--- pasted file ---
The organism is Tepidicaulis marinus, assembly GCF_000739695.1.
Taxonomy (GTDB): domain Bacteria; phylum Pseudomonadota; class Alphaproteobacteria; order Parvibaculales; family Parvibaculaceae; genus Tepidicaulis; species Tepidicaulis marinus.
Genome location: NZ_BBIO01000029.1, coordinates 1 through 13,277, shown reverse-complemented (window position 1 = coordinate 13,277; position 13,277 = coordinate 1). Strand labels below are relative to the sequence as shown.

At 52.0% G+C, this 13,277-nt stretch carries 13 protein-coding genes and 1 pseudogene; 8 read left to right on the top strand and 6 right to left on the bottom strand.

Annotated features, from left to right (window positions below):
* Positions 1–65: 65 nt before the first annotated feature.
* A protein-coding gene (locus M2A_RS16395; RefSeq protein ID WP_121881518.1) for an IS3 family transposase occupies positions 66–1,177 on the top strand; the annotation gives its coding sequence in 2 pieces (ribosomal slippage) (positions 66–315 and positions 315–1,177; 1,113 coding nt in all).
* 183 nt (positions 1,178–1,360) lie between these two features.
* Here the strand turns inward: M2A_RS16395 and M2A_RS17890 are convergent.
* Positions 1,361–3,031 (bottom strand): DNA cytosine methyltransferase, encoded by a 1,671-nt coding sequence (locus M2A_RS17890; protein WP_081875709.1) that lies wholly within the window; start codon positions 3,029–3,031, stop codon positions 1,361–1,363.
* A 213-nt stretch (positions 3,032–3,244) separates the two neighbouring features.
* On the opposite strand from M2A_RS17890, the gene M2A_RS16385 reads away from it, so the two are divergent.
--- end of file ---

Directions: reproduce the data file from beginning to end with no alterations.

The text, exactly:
The organism is Tepidicaulis marinus, assembly GCF_000739695.1.
Taxonomy (GTDB): domain Bacteria; phylum Pseudomonadota; class Alphaproteobacteria; order Parvibaculales; family Parvibaculaceae; genus Tepidicaulis; species Tepidicaulis marinus.
Genome location: NZ_BBIO01000029.1, coordinates 1 through 13,277, shown reverse-complemented (window position 1 = coordinate 13,277; position 13,277 = coordinate 1). Strand labels below are relative to the sequence as shown.

At 52.0% G+C, this 13,277-nt stretch carries 13 protein-coding genes and 1 pseudogene; 8 read left to right on the top strand and 6 right to left on the bottom strand.

Annotated features, from left to right (window positions below):
* Positions 1–65: 65 nt before the first annotated feature.
* A protein-coding gene (locus M2A_RS16395; RefSeq protein ID WP_121881518.1) for an IS3 family transposase occupies positions 66–1,177 on the top strand; the annotation gives its coding sequence in 2 pieces (ribosomal slippage) (positions 66–315 and positions 315–1,177; 1,113 coding nt in all).
* 183 nt (positions 1,178–1,360) lie between these two features.
* Here the strand turns inward: M2A_RS16395 and M2A_RS17890 are convergent.
* Positions 1,361–3,031 (bottom strand): DNA cytosine methyltransferase, encoded by a 1,671-nt coding sequence (locus M2A_RS17890; protein WP_081875709.1) that lies wholly within the window; start codon positions 3,029–3,031, stop codon positions 1,361–1,363.
* A 213-nt stretch (positions 3,032–3,244) separates the two neighbouring features.
* On the opposite strand from M2A_RS17890, the gene M2A_RS16385 reads away from it, so the two are divergent.